The term “No time to eat” is running the hashtag circuit. A report released the other day reported 80% of millennials concede to eating meals quickly and alone. These two statistics are alarming and not the way we like to open posts on FT. So, we’ll get back to that in just a minute. Two mums in East London have started Dabba Drop, an innovative Friday night dinner service using a century-old method of delivery. If that sounds contradictory, it is, but Indian culture has plenty of those. Let’s start with Dabba, the Hindu word for box. You’ve probably seen the metal, stackable, interlockable containers Indians use for food at lease once. What you might not know is that everyday 200,000 home cooked lunches are delivered to Mumbai workplaces in these tins thanks to a service known as DabbaWallas or TiffinWallas, depending on who you ask. Aside from the incredibly complex yet 99.99% accurate operation, Indians are eating hot, homecooked meals for lunch at their place of business. Enter Anshu and Renee and their Dabba Drop service. Inspired by the Dabbawallas, they created a brilliant Friday night meal subscription that’s prepped and dropped for you like Mumbai clockwork. With curry being the unofficial national dish of Britain their mission “to change the way Britain does Indian takeaway” is brilliant. Back to those stats at the top, eating together is one of the reasons this blog exists. If it wasn’t for our upbringing and the maturity those meals provided us as kids we wouldn’t be who we are today. To have the majority of a generation saying they eat alone removes the ancillary, yet equally important, reason for eating. Socialization over meals is a critical and profound bonding moment for us all. Dabba Drop is doing it’s part to ensure that we continue that behavior which we greatly applaud. We just wish they expanded to New York sooner than later so we can stop dealing with inevitable GrubHub mistakes. All the details on the currys they deliver are here. We really don’t think it matters what you choose, they are all delicious homemade specialties that you will crave once you get a taste.
More Experience Places
Who doesn’t love this age old flip-flop of culinary behavior? The people at the Meatpacking Business Improvement District are hosting a little switcho chango event on leap day. That’s Feb 29th for you calendar challenged eaters. The breakfast battle pins 17 restaurants against each other. You get to eat their breakfast creations and judge a people’s choice award. So, Get your tickets but I wouldn’t advise coming in your PJ’s.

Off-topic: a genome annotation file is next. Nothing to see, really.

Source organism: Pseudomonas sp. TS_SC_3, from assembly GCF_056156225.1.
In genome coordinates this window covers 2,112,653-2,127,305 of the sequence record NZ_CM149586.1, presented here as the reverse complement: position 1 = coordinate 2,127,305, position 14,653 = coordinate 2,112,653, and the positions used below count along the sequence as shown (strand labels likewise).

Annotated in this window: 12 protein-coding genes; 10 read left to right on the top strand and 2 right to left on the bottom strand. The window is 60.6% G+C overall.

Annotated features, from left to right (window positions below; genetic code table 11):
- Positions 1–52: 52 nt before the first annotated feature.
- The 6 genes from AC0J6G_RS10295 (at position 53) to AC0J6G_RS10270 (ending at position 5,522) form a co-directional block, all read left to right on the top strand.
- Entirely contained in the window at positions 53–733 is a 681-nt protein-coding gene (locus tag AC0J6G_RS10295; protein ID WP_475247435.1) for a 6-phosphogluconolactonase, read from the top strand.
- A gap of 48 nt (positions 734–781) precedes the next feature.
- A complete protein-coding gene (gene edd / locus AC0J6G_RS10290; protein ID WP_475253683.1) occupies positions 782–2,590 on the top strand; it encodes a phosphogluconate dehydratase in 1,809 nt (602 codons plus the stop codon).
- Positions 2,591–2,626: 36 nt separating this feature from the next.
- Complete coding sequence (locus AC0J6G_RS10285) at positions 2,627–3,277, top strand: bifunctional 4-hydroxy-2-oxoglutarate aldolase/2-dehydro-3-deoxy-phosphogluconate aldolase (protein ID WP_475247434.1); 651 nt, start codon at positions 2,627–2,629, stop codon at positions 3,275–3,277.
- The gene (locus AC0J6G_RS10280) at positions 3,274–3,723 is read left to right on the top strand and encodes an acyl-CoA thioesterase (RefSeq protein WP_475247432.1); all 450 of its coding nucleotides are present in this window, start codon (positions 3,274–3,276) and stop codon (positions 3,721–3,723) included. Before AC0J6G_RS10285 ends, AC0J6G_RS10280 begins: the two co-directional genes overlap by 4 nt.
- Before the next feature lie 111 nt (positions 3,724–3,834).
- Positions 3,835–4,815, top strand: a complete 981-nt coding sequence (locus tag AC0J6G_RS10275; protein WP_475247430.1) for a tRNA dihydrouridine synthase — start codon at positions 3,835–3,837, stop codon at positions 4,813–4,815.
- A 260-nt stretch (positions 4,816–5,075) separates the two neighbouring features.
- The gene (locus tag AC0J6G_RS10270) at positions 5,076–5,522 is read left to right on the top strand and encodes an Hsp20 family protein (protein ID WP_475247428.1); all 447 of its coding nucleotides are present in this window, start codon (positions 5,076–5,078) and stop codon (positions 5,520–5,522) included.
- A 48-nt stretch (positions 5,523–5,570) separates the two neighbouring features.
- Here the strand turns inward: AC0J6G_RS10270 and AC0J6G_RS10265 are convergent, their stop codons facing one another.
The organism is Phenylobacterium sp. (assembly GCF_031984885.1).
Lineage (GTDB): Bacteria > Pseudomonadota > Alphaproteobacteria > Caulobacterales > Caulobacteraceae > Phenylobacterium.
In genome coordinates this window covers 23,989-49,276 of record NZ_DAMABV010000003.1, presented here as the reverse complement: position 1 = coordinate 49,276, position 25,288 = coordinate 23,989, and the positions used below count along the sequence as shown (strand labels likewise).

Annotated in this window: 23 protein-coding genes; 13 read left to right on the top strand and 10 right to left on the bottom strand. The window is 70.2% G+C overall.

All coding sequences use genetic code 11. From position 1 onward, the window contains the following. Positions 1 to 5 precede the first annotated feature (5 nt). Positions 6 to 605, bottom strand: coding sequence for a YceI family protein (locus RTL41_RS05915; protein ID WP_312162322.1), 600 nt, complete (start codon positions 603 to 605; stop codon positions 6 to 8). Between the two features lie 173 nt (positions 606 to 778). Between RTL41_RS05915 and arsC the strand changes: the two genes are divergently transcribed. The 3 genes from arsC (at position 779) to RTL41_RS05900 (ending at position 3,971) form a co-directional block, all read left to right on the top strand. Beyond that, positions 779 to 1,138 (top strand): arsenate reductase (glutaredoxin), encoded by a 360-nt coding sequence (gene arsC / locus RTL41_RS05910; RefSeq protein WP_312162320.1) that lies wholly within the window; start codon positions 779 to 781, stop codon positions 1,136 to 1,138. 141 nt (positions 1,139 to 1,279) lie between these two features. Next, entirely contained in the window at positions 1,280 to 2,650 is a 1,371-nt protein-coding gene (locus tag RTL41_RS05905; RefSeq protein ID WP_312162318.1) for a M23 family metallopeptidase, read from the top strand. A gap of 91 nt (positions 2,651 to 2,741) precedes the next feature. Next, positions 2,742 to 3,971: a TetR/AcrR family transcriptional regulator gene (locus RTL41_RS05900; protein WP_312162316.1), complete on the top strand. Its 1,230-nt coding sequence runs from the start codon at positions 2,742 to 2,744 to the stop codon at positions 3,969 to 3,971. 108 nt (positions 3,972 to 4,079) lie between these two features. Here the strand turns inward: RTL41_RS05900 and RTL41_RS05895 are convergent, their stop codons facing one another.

Now that we’re officially moving to Queens, there’s nothing we love more than a celebration of all things Brooklyn. Held in the new epicenter of Brooklyn making culture (Industry City), the eight-hour Best of Brooklyn Festival is a roundup of everything from craft beer to artisanal food to indie music to the best of Brooklyn product makers. That last one might not be true but the festival organizers tout “in-the-know finds”. We interpreted that as “stuff”. Tickets run you 30 bucks without upgrades. Early entry, a book and after party perks drive ‘em up to $125. Depending on how thick your beard or how colorful your jumper will determine what the necessary spend will be for you. No matter what your choice, ALL the BK bests will be in one giant, industrial, hard to get to space. Make the trip, the line-up will not disappoint.
Set in the incredible and manicured 50-acre gardens of this English country estate you’d be hard pressed to find a better setting then Sandon Spring Fair for a food and craft weekend in April. Of course there might be some travel involved. Just 45 minutes out of London (7h 45min from NYC) the grounds transform into a global street food cornucopia and a craft market featuring artisans from all over the isle. If a reprieve is necessary, afternoon tea is quintessentially available inside the majestic, 162 year old hall itself. While inside make sure to explore a little and enjoy the beauty of the building but be careful the Harrowby family still operates part of it as their home.
According to us, there are two plans of attack for the insane amount of java you will encounter at The New York Coffee Festival, an event as hyped up as its theme: 1. pace yourself, imbibe cautiously, and drink responsibly or 2. do nothing of the sort and guzzle as much of the unlimited joe as you can. We suggest option two, and with good reason. We’ve never seen an event lineup more worthy of our favorite bean than this annual NYC event. Also, in case you missed it (did you miss it?), we said unlimited coffee. With the best of the best baristas and vendors on site, they won’t be your average cups of joe, either. That extra buzz you get will be put to good use at the event’s packed roster of coffee demonstrations, coffee workshops (go ahead, try to make a better brew than that famous barista teaching you how to do it), coffee-inspired music and art, and, what we’re most excited about, Coffee Masters New York. This is where 16 baristas will go head-to-head in a caffeine-fueled competition with challenges including latte art, signature drink creation, and taste identification. In case you want to proactively ward off any post-festival shakes, there will be street food and martinis infused with, uh, coffee. We warned you that there’d be a lot of coffee, didn’t we? Good thing you’d already decided to go with that “guzzle unlimited joe” option. September 16-18 in NYC.